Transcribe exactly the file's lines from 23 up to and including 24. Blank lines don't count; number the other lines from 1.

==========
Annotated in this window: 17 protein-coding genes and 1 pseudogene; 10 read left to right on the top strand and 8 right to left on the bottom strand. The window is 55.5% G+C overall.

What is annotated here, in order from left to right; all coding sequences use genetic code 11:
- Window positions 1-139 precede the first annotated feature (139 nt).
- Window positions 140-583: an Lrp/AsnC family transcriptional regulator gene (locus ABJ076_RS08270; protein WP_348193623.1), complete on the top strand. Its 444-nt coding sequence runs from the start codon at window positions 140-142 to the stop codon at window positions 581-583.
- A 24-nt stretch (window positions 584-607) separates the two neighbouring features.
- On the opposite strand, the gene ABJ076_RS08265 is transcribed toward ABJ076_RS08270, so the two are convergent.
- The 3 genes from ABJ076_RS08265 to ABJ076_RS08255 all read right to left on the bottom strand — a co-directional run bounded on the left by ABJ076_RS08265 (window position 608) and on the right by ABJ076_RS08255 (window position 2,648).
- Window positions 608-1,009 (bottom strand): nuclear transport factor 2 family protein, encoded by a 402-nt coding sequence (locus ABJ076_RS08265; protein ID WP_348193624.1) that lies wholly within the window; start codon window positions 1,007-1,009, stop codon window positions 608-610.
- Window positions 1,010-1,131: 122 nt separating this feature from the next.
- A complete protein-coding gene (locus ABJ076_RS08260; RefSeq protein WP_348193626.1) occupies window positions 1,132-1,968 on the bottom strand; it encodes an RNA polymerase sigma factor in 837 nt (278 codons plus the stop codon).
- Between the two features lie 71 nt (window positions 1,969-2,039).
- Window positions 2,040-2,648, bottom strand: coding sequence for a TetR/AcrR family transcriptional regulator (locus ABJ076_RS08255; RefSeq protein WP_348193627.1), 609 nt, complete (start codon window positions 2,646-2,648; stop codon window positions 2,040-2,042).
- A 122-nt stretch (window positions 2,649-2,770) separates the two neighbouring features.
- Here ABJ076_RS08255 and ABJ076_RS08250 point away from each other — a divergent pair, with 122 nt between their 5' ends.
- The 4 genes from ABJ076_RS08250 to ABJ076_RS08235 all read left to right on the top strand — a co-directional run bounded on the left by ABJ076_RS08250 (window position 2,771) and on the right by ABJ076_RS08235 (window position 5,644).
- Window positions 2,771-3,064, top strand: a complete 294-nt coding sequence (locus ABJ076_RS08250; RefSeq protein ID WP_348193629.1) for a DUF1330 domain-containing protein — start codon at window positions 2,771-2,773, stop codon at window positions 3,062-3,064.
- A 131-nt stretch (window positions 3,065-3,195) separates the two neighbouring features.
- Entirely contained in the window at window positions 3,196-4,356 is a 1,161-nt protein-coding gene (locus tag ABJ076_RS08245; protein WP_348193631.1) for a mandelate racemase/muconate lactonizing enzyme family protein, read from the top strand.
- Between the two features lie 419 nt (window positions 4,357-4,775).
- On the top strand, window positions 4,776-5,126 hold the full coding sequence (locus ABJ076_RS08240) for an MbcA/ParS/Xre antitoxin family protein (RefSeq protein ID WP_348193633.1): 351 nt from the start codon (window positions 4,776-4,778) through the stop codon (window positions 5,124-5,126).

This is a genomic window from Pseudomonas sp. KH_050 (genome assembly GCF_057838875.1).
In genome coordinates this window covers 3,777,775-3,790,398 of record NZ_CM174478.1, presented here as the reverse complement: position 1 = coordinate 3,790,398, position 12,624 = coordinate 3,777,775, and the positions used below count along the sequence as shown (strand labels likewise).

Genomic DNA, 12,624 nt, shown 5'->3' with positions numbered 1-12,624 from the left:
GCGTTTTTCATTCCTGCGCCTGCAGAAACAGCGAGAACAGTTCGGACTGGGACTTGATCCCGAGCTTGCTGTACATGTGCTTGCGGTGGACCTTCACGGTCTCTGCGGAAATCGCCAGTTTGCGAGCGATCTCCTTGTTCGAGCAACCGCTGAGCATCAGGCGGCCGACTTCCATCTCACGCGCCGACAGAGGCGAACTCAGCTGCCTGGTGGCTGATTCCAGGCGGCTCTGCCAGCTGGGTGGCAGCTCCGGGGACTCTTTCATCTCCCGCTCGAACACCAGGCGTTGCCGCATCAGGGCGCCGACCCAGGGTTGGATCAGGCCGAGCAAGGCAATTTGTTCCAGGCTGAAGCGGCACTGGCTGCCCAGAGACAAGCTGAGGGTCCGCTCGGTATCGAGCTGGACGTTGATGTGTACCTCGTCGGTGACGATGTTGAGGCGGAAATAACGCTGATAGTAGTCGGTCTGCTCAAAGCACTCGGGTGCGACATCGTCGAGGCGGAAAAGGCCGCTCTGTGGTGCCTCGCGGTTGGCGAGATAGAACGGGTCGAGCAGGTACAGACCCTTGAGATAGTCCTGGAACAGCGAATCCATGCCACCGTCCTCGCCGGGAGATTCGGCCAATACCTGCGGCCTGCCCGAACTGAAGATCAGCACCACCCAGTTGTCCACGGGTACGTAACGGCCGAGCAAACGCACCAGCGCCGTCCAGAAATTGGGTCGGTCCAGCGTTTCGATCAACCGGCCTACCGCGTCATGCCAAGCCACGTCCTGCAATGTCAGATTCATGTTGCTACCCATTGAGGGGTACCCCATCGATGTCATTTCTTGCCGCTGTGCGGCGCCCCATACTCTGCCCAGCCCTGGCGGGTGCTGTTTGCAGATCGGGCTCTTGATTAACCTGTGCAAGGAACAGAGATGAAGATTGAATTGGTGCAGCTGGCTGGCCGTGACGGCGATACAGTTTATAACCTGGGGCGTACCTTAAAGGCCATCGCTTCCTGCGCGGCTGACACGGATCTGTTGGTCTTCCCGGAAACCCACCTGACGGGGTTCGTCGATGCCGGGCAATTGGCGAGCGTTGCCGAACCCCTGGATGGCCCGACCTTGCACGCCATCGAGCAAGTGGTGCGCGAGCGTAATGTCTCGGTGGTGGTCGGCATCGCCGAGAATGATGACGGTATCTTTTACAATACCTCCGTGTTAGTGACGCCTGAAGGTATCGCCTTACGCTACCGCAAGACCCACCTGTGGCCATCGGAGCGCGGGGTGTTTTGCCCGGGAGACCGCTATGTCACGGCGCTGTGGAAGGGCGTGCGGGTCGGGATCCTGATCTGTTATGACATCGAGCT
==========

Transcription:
Genomic DNA, 12,624 nt, shown 5'->3' with positions numbered 1-12,624 from the left:
GCGTTTTTCATTCCTGCGCCTGCAGAAACAGCGAGAACAGTTCGGACTGGGACTTGATCCCGAGCTTGCTGTACATGTGCTTGCGGTGGACCTTCACGGTCTCTGCGGAAATCGCCAGTTTGCGAGCGATCTCCTTGTTCGAGCAACCGCTGAGCATCAGGCGGCCGACTTCCATCTCACGCGCCGACAGAGGCGAACTCAGCTGCCTGGTGGCTGATTCCAGGCGGCTCTGCCAGCTGGGTGGCAGCTCCGGGGACTCTTTCATCTCCCGCTCGAACACCAGGCGTTGCCGCATCAGGGCGCCGACCCAGGGTTGGATCAGGCCGAGCAAGGCAATTTGTTCCAGGCTGAAGCGGCACTGGCTGCCCAGAGACAAGCTGAGGGTCCGCTCGGTATCGAGCTGGACGTTGATGTGTACCTCGTCGGTGACGATGTTGAGGCGGAAATAACGCTGATAGTAGTCGGTCTGCTCAAAGCACTCGGGTGCGACATCGTCGAGGCGGAAAAGGCCGCTCTGTGGTGCCTCGCGGTTGGCGAGATAGAACGGGTCGAGCAGGTACAGACCCTTGAGATAGTCCTGGAACAGCGAATCCATGCCACCGTCCTCGCCGGGAGATTCGGCCAATACCTGCGGCCTGCCCGAACTGAAGATCAGCACCACCCAGTTGTCCACGGGTACGTAACGGCCGAGCAAACGCACCAGCGCCGTCCAGAAATTGGGTCGGTCCAGCGTTTCGATCAACCGGCCTACCGCGTCATGCCAAGCCACGTCCTGCAATGTCAGATTCATGTTGCTACCCATTGAGGGGTACCCCATCGATGTCATTTCTTGCCGCTGTGCGGCGCCCCATACTCTGCCCAGCCCTGGCGGGTGCTGTTTGCAGATCGGGCTCTTGATTAACCTGTGCAAGGAACAGAGATGAAGATTGAATTGGTGCAGCTGGCTGGCCGTGACGGCGATACAGTTTATAACCTGGGGCGTACCTTAAAGGCCATCGCTTCCTGCGCGGCTGACACGGATCTGTTGGTCTTCCCGGAAACCCACCTGACGGGGTTCGTCGATGCCGGGCAATTGGCGAGCGTTGCCGAACCCCTGGATGGCCCGACCTTGCACGCCATCGAGCAAGTGGTGCGCGAGCGTAATGTCTCGGTGGTGGTCGGCATCGCCGAGAATGATGACGGTATCTTTTACAATACCTCCGTGTTAGTGACGCCTGAAGGTATCGCCTTACGCTACCGCAAGACCCACCTGTGGCCATCGGAGCGCGGGGTGTTTTGCCCGGGAGACCGCTATGTCACGGCGCTGTGGAAGGGCGTGCGGGTCGGGATCCTGATCTGTTATGACATCGAGCT